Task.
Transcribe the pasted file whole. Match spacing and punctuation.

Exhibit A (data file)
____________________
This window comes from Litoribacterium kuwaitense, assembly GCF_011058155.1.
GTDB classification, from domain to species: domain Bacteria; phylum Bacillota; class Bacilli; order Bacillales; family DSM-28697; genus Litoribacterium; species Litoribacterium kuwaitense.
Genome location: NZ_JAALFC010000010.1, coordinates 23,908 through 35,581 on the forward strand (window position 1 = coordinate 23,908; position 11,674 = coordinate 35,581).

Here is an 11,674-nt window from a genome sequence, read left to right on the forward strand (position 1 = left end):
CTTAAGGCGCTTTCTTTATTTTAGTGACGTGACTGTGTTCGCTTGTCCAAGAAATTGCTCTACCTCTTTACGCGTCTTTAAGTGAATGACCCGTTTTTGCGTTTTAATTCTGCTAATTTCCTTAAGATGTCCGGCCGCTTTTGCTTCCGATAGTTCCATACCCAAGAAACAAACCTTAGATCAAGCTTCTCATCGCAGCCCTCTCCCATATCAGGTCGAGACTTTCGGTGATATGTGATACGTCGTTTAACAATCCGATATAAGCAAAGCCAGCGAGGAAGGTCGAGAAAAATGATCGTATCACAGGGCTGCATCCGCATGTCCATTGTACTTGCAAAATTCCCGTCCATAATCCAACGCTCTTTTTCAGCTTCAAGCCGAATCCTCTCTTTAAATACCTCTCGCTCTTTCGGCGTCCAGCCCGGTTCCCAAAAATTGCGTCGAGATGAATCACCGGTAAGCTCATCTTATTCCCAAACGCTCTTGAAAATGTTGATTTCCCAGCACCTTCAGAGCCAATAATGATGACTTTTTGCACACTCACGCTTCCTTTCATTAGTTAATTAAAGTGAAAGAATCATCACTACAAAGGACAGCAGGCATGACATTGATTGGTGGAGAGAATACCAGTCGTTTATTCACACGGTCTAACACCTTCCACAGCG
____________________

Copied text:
This window comes from Litoribacterium kuwaitense, assembly GCF_011058155.1.
GTDB classification, from domain to species: domain Bacteria; phylum Bacillota; class Bacilli; order Bacillales; family DSM-28697; genus Litoribacterium; species Litoribacterium kuwaitense.
Genome location: NZ_JAALFC010000010.1, coordinates 23,908 through 35,581 on the forward strand (window position 1 = coordinate 23,908; position 11,674 = coordinate 35,581).

Here is an 11,674-nt window from a genome sequence, read left to right on the forward strand (position 1 = left end):
CTTAAGGCGCTTTCTTTATTTTAGTGACGTGACTGTGTTCGCTTGTCCAAGAAATTGCTCTACCTCTTTACGCGTCTTTAAGTGAATGACCCGTTTTTGCGTTTTAATTCTGCTAATTTCCTTAAGATGTCCGGCCGCTTTTGCTTCCGATAGTTCCATACCCAAGAAACAAACCTTAGATCAAGCTTCTCATCGCAGCCCTCTCCCATATCAGGTCGAGACTTTCGGTGATATGTGATACGTCGTTTAACAATCCGATATAAGCAAAGCCAGCGAGGAAGGTCGAGAAAAATGATCGTATCACAGGGCTGCATCCGCATGTCCATTGTACTTGCAAAATTCCCGTCCATAATCCAACGCTCTTTTTCAGCTTCAAGCCGAATCCTCTCTTTAAATACCTCTCGCTCTTTCGGCGTCCAGCCCGGTTCCCAAAAATTGCGTCGAGATGAATCACCGGTAAGCTCATCTTATTCCCAAACGCTCTTGAAAATGTTGATTTCCCAGCACCTTCAGAGCCAATAATGATGACTTTTTGCACACTCACGCTTCCTTTCATTAGTTAATTAAAGTGAAAGAATCATCACTACAAAGGACAGCAGGCATGACATTGATTGGTGGAGAGAATACCAGTCGTTTATTCACACGGTCTAACACCTTCCACAGCG